Giving to Bay Area Low-Income Seniors in Need

Our Mission

For over 25 years, the San Francisco Family Foundation has been providing funds anonymously to Bay Area elderly individuals in need. The service we provide is simple yet unique – we give to seniors in need when funds are not readily available from any other sources.

The foundation has given other gifts to enable seniors to live in their own homes with dignity and comfort. These include dental and eye care costs, funding towards the purchase of medical equipment, general assistance, home equipment, homecare, and hydrotherapy sessions. Each gift is given anonymously and with confidentiality.

Most everyone needs help at one time or another. San Francisco Family Foundation provides invaluable assistance to our community’s volunteers whose good deeds have helped many others. When someone hits a bump in the road, the foundation offers not only financial help; they provide stress relief when it is truly needed.

We are looking for …

individuals who now have little or no means and cannot be provided for by any other case management social service agencies; who during their lifetimes have shown personal involvement in unselfishly giving of themselves; who project a simple goodness.

We believe strongly in what we call the Domino Effect – it is as simple as one act of kindness which encourages other acts of kindness. 

There was a woman of little means who felt impassioned and had the vision of building a community swimming pool for little children in an impoverished neighborhood. It took some 10 years, yet she accomplished her dream. She started out wondering how she could raise money and figured out that she could collect cans for a recycling program. So she began, by herself, collecting cans and bottles around her hometown. Finally other people in the community took notice of this lady's message out there with her cart. They became inspired after hearing her story about her dream of building a community swimming pool for underprivileged children. Soon everyone was collecting cans and bottles and giving her the money. Today the swimming pool stands as a symbol of how a simple act of kindness from the heart of an individual can perpetuate the Domino Effect.

Another Example of the Domino Effect

A professional healer dropped his practice as he did not have enough money for his medications. After receiving our grant, he went on to heal countless others!

How do we find these unique seniors?

We find them through case management social service agencies of the San Francisco Bay Area. We deeply appreciate how the Social Worker must walk the extra mile and go so many steps further to find these outstanding individuals. We believe good perpetuates good – a kind of conduit that begins a momentum – a motion for others to emulate.

Case Study

Mr. M, a registered nurse and Bay Area resident, was unable to work or volunteer due to severe physical limitations and health conditions. After paying his rent he is barely able to meet his monthly financial obligations and pay for food and other necessary items. He is in chronic pain, has a degenerative disc disease, swelling in his legs, severe arthritis and COPD with 24/7 oxygen required.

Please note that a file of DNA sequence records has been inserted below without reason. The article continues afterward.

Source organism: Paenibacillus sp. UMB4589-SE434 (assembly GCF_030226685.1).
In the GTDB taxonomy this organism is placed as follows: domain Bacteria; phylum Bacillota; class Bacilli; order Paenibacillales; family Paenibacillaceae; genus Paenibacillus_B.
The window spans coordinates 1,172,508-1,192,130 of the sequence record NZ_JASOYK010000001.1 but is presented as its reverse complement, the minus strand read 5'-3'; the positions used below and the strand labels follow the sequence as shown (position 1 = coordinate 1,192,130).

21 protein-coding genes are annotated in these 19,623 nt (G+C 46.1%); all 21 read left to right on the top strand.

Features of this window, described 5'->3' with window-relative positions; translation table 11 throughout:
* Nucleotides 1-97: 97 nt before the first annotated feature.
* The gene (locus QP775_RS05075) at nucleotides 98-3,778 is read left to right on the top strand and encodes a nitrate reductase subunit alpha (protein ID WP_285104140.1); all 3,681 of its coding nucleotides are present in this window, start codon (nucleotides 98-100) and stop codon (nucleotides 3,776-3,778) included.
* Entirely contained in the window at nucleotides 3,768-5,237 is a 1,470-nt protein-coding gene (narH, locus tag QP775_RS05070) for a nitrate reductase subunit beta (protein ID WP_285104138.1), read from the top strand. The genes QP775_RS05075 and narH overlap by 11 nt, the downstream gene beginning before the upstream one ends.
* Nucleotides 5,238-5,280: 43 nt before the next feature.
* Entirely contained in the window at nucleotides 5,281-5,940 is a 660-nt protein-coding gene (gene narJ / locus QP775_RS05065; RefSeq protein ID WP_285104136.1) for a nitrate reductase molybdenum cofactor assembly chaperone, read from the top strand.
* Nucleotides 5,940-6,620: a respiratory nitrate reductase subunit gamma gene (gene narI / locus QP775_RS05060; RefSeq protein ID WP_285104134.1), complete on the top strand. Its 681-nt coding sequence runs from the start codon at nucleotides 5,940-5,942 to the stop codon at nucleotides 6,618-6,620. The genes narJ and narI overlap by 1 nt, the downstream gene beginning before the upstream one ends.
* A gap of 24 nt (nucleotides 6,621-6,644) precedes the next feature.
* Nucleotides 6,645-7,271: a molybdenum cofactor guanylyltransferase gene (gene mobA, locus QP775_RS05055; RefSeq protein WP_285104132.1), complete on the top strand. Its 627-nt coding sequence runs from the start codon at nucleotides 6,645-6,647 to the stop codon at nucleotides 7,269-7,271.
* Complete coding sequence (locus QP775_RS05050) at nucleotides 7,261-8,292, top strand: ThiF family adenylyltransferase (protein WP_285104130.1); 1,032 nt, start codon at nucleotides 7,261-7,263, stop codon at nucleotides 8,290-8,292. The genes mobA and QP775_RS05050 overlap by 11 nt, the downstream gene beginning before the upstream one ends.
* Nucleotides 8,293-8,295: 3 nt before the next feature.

But it wasn’t always this way. Mr. M has spent a lifetime helping other people. In San Francisco in the 1980s he volunteered to help families of HIV patients, including out of state families who were in shock. He took it upon himself to be a personal welcoming committee, picking families up at the airport, giving them tours of the neighborhood where they were staying, pointing out the nearest laundromats, grocery store, and public transportation. During the 1989 SF earthquake, Mr. M stayed an additional 72 hours beyond his paid shift at his hospital in order to stabilize patients, remove broken glass and create safer conditions until the other nurses could take over. Most recently, he met at his senior center a blind man with a severely demented wife. For 3 years he provided transportation to medical appointments, the grocery store, and events at the senior center. This made an enormous difference in the life of a WWII vet who had no one else to count on.

But now, aged 64, Mr. M. needed a lift chair to support his frame and allow his legs to be elevated to alleviate his pain and discomfort. However, he could not afford the cost and had no family to help him.

In stepped the San Francisco Family Foundation. We give small gifts that make a big difference to low-income Bay Area seniors who have spent a lifetime helping others and now need help themselves. The foundation contributed towards the chair which was purchased by Mr. M’s social worker who had applied on Mr. M’s behalf. Now Mr. M. who has helped so many others earlier in his lifetime is able to live more comfortably.

I want to leave with you with the imagery of personal involvement. Someone who helps a blind neighbor and brings food to them. Someone, who in his earlier years, took care of a homeless person. Someone who helps the ‘Domino Effect’ expand the kindness to all.
— Gail Gordon, President